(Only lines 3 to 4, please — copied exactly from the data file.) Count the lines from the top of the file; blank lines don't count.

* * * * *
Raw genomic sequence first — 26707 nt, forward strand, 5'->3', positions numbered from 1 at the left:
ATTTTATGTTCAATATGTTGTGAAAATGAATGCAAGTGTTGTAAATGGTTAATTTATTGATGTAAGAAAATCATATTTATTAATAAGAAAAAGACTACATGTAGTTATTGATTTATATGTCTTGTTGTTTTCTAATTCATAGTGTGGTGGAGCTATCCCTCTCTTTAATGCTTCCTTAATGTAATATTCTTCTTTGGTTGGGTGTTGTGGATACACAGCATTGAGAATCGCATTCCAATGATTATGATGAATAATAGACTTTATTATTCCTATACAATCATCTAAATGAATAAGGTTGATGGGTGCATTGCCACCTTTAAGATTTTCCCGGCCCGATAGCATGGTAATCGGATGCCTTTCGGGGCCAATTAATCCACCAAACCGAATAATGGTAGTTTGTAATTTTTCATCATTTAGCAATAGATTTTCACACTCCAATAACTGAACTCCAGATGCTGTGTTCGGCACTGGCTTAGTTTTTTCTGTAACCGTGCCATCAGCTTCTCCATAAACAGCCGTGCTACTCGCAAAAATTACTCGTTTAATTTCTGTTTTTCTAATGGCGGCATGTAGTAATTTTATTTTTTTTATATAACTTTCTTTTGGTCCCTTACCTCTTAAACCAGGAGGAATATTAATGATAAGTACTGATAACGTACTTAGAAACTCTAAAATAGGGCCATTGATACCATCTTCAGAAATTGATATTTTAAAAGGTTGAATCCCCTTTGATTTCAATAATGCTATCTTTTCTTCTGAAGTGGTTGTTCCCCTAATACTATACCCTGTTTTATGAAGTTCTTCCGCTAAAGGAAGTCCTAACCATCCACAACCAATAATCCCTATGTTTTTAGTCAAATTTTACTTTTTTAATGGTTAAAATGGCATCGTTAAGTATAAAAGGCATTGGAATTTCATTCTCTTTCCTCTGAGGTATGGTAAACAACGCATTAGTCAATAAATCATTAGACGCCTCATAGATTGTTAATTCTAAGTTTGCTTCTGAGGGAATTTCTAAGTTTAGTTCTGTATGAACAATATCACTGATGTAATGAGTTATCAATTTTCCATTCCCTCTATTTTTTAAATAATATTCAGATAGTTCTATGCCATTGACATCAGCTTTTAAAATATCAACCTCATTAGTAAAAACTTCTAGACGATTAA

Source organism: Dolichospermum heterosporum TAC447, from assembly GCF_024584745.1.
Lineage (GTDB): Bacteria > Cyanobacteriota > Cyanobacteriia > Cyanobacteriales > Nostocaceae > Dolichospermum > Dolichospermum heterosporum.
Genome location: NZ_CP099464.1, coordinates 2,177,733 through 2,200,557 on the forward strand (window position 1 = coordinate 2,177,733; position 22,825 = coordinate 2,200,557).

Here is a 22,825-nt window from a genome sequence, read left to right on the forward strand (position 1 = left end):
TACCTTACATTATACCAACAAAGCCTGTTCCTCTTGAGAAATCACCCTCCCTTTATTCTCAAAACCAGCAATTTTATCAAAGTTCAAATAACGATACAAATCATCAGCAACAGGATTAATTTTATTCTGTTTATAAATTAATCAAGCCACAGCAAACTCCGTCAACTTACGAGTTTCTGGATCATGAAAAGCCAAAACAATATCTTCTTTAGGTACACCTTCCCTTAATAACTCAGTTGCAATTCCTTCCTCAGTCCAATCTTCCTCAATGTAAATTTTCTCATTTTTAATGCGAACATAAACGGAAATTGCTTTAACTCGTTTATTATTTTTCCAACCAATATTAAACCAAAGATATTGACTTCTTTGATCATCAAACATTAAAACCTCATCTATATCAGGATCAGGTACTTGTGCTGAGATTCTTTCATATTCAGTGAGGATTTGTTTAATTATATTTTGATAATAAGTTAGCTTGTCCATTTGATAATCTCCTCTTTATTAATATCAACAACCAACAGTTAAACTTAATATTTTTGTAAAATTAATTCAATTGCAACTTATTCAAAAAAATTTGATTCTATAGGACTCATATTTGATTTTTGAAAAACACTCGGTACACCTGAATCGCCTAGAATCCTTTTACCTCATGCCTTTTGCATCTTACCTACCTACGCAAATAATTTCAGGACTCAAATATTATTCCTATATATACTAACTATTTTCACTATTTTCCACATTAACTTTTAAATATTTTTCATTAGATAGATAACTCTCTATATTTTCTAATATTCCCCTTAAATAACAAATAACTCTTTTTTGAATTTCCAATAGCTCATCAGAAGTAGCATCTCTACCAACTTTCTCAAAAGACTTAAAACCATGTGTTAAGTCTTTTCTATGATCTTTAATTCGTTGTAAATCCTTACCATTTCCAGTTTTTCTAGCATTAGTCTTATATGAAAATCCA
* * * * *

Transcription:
Source organism: Dolichospermum heterosporum TAC447, from assembly GCF_024584745.1.
Lineage (GTDB): Bacteria > Cyanobacteriota > Cyanobacteriia > Cyanobacteriales > Nostocaceae > Dolichospermum > Dolichospermum heterosporum.